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Boost 1.36 Released 166

Posted by kdawson
from the ain't-no-use-if-you-ain't-got-the-boost dept.
AndrewStephens writes "Good news for C++ programmers: Boost 1.36 has been released with 4 new libraries (including very useful exception templates) and a host of updates. In particular, boost.asio (the cross platform AsyncIO library) has seen major additions and now supports asynchronous disk operations on Windows. Almost every modern C++ codebase uses Boost somewhere, and many of its features find their way into the official language specifications."
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Boost 1.36 Released

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  • Really appreciate it (Score:2, Interesting)

    by amrik98 (1214484)
    Boost made one of my cross-platform projects extremely easy to write; wrapping network functions to account for differences between Windows and Linux was not fun.
    • by j00r0m4nc3r (959816) on Sunday August 17, 2008 @10:04PM (#24640301)
      Easy to write? Yes. How about maintain? Every instance I've encountered Boost has been a nightmare. Boost tends to encourage the template swamp, that miserable wretched pile of crap which you end up with when people overuse templates and fail to properly comment their code. You can end up with some serious convoluted shit pretty easily with Boost. Eventually you learn it and can decipher it, but that means that every single person on the team, and all newcomers need to waste time getting up to speed on a single 3rd party library. 99% of the time people use Boost for things they really shouldn't just because it's there. It also tends to encourage over-engineering of systems because of the multitude of complex tools available. It's not to say that Boost isn't nice or has it's uses, but people should be very cautious in how they use it.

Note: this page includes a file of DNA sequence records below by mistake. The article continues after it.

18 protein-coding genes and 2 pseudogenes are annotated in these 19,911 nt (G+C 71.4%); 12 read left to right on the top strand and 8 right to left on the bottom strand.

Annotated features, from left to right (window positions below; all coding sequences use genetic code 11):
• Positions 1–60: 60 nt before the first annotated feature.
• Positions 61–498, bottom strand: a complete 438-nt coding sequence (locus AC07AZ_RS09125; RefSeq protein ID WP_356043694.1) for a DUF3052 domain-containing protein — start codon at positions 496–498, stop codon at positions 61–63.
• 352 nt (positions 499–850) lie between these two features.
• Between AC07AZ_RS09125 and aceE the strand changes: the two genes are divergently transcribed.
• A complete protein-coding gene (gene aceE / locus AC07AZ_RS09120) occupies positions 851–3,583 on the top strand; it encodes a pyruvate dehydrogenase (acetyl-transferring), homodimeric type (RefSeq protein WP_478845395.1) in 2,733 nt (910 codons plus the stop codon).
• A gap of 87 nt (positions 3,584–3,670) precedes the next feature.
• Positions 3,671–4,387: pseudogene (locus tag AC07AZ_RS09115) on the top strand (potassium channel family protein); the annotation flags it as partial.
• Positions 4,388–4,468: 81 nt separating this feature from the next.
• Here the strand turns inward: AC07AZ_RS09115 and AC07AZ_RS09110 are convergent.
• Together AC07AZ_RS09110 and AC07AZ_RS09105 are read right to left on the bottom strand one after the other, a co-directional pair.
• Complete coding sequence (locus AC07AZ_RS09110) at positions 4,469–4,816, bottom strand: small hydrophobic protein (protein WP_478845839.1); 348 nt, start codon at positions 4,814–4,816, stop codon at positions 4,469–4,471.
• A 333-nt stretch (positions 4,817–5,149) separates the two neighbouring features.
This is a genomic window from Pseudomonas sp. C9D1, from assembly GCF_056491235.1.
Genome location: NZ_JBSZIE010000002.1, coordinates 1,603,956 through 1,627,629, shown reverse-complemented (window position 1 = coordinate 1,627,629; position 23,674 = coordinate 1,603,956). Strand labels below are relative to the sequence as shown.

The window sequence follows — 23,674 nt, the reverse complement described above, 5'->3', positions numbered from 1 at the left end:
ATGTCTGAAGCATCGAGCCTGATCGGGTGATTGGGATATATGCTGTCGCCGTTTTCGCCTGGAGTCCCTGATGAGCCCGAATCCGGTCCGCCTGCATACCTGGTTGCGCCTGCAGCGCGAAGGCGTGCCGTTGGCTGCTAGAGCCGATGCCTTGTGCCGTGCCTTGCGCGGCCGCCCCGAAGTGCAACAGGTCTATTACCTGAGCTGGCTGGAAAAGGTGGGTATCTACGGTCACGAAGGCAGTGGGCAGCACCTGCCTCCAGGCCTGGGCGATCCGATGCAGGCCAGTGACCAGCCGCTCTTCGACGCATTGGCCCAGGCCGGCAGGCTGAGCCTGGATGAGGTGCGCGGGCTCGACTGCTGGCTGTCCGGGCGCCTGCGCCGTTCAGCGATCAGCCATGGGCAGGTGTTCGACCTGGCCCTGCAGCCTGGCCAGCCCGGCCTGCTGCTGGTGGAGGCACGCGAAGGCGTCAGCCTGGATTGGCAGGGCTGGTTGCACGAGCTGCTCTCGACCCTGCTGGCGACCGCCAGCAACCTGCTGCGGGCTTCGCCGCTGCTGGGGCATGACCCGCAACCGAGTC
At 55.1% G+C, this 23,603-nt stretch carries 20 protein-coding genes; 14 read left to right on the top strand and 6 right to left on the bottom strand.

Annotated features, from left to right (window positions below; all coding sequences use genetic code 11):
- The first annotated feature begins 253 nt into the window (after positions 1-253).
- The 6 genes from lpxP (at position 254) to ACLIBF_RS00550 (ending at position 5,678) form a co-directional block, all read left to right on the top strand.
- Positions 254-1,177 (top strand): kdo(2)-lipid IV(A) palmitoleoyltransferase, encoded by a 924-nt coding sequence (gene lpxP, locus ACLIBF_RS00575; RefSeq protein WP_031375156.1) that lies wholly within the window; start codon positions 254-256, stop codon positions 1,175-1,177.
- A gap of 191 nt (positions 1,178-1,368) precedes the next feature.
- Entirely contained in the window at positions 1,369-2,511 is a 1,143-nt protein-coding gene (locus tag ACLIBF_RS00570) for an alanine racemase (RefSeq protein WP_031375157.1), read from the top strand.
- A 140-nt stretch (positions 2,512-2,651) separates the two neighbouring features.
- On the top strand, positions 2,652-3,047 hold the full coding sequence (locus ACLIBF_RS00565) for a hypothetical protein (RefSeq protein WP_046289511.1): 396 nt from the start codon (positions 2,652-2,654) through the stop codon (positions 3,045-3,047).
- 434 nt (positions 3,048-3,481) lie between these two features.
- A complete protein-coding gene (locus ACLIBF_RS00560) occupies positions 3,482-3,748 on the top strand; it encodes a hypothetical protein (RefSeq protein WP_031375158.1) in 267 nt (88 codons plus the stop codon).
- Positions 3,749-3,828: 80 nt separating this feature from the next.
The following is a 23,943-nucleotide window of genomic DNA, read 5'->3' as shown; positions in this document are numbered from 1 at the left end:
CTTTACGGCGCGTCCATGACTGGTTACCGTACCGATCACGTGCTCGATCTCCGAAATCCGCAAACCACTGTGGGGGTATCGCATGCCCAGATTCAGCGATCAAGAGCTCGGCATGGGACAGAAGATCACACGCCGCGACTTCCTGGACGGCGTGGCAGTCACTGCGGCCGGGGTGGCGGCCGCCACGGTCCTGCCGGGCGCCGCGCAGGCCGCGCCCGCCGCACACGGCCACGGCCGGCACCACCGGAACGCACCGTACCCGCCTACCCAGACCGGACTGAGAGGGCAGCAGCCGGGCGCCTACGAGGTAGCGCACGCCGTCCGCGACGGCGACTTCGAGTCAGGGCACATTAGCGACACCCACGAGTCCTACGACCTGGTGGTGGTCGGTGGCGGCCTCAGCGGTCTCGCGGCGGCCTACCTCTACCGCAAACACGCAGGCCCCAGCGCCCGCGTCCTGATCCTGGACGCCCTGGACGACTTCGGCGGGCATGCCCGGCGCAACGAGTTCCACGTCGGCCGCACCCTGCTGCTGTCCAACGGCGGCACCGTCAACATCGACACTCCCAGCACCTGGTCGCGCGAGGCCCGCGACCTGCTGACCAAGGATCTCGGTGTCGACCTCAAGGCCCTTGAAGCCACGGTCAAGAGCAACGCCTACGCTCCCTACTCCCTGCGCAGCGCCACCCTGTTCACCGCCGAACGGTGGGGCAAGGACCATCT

• Use of Boost? (Score:3, Insightful)

    by Anonymous Brave Guy (457657) on Sunday August 17, 2008 @03:56PM (#24637341)

    Almost every modern C++ codebase uses Boost somewhere

    [Citation needed]

    Boost is created and used by a highly vocal minority of C++ supergeeks. You can play with the definition of "modern", but it's only been in the recent past that Boost even compiled on more than the bleeding edge platforms. Most of the C++ projects I've worked on professionally are still worrying about whether to allow non-trivial use of templates or how to avoid screwing up exceptions, never mind trying to fight through the mess that is getting Boost installed and running these days and spending time getting lawyers to review the licensing terms.

    • Re: (Score:3, Informative)

      by eddy (18759)

      While I agree that it's a bit pissy to imply that if you're not using boost in your c++ project, you're not 'modern', neither installation nor license ought to be much of an issue. The license is as clear cut as it can be:

      Permission is hereby granted, free of charge, to any person or organization obtaining a copy of the software and accompanying documentation covered by this license (the "Software") to use, reproduce, display, distribute, execute, and transmit the Software, and to prepare derivative works

    • I consider that really sad. For the most part, since about 2004 or 2005 compilers have been perfectly fine for Boost. If most shops are still wondering about this, most shops are using dreadfully old development tools.

      That being said, I haven't done any really serious C++ development work since early 2006. I now consider C++ to be the language to go to when Python is just too slow for something. And for that there's Boost.Python [boost.org].

      Though, I'm starting to get interested in intensive parallelization and Pyt

      • by FunkyELF (609131)
        How about Jython and use java.lang.Thread?
      • by jgrahn (181062)

        I consider that really sad. For the most part, since about 2004 or 2005 compilers have been perfectly fine for Boost. If most shops are still wondering about this, most shops are using dreadfully old development tools.

        Not every environment looks like yours.

        Where I live, 2005 is very recently, and compilers which were bleeding edge then are still not the only ones we use. God knows how old Sun's compiler is, or what kind of commitment they have to the C++ language ... I'm happy if I can work with a code ba

    • Re: (Score:3, Insightful)

      by Anonymous Coward

      why is this bullshit even getting modded 5 Insightful? It's pure flamebait! Most half-decent compilers don't have problems with boost, the license consists of 5 sentences and .... how exactly can you screw up the installation of a mostly header-only library?